Speed, content, and the need for relevant messaging

Outside of privacy risks, possibly the biggest roadblock to personalization is the scale at which we need to deliver personalized experiences once we move into omnichannel marketing. The omnichannel machine is demanding: the more channels we use for activation, the more content we need. And today, there’s strong demand from pharma companies, providers, health retailers, payers, and others in the healthcare space to deliver content at scale, at speed, and compliantly. We’re challenged to meet people where they are and to know more about them and their health journey.

So, how do we navigate the twin roadblocks of privacy and scale? With data-driven, user-forward messaging. This means thinking about personalization differently, and shifting strategy (not necessarily changing data collection itself).

Rather than determining Sarah’s experience based on a pre-defined journey (‘if she clicks X link, serve Y message’), we look for data signals in her behavior and use that information to personalize her experience based on her real actions.

User-forward messaging leverages both unified customer profiles (accurate, secure data) and their customers’ behavioral actions, but is flexible and reactive, enabling organizations to create content that can be modular and personalized at the same time. It’s a simpler approach to personalization, without the same level of risk as targeting or retargeting messages based on personal identifiable information (PII), and a more robust and agile approach that enables an organization to create a library of content that can be delivered quickly.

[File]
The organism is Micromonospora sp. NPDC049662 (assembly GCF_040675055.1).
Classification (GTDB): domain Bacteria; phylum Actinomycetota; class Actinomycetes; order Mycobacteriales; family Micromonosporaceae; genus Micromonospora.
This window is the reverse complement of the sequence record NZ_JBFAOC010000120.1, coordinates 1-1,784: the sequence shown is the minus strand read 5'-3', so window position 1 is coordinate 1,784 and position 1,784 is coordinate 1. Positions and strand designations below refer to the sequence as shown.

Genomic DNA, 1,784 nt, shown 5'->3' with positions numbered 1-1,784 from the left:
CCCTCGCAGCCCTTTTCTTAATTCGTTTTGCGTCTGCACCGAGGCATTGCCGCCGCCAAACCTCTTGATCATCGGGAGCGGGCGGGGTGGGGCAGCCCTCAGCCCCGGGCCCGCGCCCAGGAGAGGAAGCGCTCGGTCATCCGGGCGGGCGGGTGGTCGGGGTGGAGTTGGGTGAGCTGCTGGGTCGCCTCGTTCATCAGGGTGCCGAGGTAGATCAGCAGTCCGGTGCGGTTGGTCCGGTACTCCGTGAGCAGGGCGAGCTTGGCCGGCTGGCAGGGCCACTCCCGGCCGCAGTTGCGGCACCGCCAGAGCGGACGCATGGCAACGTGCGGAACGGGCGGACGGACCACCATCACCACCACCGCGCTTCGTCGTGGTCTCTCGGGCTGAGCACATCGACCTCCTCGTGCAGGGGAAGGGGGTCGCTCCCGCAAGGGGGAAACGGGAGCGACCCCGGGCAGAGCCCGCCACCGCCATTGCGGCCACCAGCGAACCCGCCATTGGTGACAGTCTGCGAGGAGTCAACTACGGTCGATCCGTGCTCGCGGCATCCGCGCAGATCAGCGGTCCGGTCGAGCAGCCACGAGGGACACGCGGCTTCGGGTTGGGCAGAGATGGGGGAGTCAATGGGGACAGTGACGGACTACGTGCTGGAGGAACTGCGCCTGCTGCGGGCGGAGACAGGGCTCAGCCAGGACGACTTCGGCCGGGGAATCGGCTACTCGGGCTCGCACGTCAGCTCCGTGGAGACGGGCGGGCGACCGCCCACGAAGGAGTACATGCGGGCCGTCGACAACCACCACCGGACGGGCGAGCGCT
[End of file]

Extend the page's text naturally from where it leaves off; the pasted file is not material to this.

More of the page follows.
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The components of a user-forward messaging approach

All of this does mean making some changes. In brief, that includes:

  • Identity analysis to determine the percentage of your database that is known versus unknown, and developing strategies for each audience.

  • Using anonymized data to help build understanding of user behavior, preferences, etc (when identities are unknown).

  • Building a repository of approved audience data that can be activated in real-time with approved modular content, developed to dynamically react to the individual and not to a large subset of personas.

  • Deploying creative generative AI messaging strategies that enhance marketers’ capabilities by setting new standards for efficiency, production, campaign/journey optimization, and personalized customer experiences.

  • Developing large language data sets that follow brand-approved guidelines to achieve secure, ethical copy and content.

  • Using behavioral triggers that don’t mimic retail historical use cases like ‘abandon cart’, but assist the provider or patient during their journey.

User-forward messaging enables us to reach customers with information that is genuinely relevant to them, which, after all, is the intent of personalized messaging. And it allows organizations to leverage scale since content can be developed and repackaged into many different formats, quickly (or at least agilely) in the service of building brand trust and nurturing patient and HCP relationships. It’s truly a win-win-win.

For more analysis of the health and medicine landscapes, head over to our health and pharma in focus hub.

Personalization Marketing Healthcare Marketing

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Merkle is a leading data-driven customer experience management (CXM) company that specializes in the delivery of unique, personalized customer experiences across...